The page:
Purpose of review: The pathogenesis and impact of coinfection, in particular bacterial coinfection, in influenza are incompletely understood. This review summarizes results from studies on bacterial coinfection in the recent pandemic influenza outbreak.
Recent findings: Systemic immune mechanisms play a key role in the development of coinfection based on the complexity of the interaction of the host and the viral and bacterial pathogens. Several studies were performed to determine the point prevalence of bacterial coinfection in influenza. Coinfection in influenza is frequent in critically ill patients with Streptococcus pneumoniae being the most frequent bacterial pathogen and higher rates of potentially resistant pathogens over the years.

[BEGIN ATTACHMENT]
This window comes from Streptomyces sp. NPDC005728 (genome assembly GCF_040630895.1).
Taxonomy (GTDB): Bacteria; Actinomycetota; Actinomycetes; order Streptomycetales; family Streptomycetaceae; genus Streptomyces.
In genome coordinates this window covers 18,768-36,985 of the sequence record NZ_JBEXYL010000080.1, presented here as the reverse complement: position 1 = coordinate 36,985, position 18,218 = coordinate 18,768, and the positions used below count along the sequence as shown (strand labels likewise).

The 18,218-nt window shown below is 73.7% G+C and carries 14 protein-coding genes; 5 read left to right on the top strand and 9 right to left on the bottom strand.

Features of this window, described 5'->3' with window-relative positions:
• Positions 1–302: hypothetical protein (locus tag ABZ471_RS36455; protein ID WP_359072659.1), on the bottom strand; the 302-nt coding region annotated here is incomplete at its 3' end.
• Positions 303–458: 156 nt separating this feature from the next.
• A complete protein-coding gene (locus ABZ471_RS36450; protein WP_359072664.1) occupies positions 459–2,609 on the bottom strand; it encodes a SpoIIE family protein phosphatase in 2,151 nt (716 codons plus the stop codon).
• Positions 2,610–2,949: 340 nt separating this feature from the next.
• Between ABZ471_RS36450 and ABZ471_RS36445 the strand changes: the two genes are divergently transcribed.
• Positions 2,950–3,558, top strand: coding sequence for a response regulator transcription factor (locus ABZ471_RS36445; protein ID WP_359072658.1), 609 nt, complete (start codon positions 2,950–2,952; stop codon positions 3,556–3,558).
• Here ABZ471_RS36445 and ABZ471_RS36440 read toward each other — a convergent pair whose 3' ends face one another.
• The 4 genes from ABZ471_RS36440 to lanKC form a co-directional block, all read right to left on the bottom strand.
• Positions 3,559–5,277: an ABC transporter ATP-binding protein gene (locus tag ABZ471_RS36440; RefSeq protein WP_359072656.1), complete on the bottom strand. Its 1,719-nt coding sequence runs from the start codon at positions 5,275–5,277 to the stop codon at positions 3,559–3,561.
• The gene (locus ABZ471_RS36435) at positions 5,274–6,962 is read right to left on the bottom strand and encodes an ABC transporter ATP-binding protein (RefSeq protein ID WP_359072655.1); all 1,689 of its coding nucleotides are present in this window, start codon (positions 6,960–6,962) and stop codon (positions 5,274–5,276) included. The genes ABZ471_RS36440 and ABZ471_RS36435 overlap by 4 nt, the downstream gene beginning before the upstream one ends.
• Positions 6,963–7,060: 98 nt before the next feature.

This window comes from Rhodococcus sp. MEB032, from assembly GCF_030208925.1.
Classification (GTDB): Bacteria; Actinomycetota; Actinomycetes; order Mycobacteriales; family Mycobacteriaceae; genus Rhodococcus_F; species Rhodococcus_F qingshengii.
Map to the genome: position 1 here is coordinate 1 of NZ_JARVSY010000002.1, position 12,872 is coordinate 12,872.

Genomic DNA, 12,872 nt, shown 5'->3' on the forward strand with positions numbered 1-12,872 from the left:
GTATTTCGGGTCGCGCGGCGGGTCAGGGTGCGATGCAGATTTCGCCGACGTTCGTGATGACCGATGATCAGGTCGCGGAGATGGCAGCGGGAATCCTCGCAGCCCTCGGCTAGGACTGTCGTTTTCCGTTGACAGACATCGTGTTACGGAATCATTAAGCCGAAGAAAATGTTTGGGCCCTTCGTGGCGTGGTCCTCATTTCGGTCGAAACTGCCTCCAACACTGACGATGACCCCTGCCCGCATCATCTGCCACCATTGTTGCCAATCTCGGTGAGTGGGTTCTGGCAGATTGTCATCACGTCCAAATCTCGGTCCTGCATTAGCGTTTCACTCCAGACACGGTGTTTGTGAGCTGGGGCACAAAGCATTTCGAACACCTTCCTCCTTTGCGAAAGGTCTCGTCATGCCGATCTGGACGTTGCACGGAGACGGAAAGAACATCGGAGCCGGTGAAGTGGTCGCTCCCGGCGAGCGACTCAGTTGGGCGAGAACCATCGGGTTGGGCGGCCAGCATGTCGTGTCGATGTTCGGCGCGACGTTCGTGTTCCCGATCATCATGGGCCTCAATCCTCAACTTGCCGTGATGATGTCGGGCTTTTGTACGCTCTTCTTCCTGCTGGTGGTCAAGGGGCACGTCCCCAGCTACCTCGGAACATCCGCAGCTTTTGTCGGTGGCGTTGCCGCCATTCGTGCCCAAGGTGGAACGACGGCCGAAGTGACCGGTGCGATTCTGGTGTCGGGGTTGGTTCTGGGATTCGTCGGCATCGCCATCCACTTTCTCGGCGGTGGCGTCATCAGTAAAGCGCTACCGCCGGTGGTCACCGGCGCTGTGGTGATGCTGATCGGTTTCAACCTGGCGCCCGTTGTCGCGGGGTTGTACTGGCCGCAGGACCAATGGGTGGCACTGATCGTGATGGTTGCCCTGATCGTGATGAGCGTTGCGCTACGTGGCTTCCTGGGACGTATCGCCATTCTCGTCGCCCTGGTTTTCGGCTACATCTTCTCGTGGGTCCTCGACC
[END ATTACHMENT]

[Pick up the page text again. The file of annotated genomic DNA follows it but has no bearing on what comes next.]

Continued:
Summary: Bacterial pneumonia is certainly an influenza complication. The recent epidemiology findings have helped to partially resolve the contribution of different pathogens. Immunosuppression is a risk factor for bacterial coinfection in influenza, and the epidemiology of coinfection has changed over the years during the last influenza pandemic, and these recent findings should be taken into account during present outbreaks.
aMultidisciplinary Intensive Care Research Organization (MICRO)
bDepartment of Clinical Medicine, Trinity Centre for Health Sciences, Trinity College Dublin (TCD), St James's University Hospitals, Dublin, Ireland
cDepartment of Intensive Care
dDepartment of Medical Microbiology
eLaboratory of Experimental Intensive Care and Anesthesiology (LEICA), Academic Medical Center, Amsterdam, the Netherlands
Correspondence to Ignacio Martin-Loeches, Multidisciplinary Intensive Care Research Organization (MICRO), St James's University Hospital, Dublin 8, Ireland. Tel: +353 01 410 3000; e-mail: email@example.com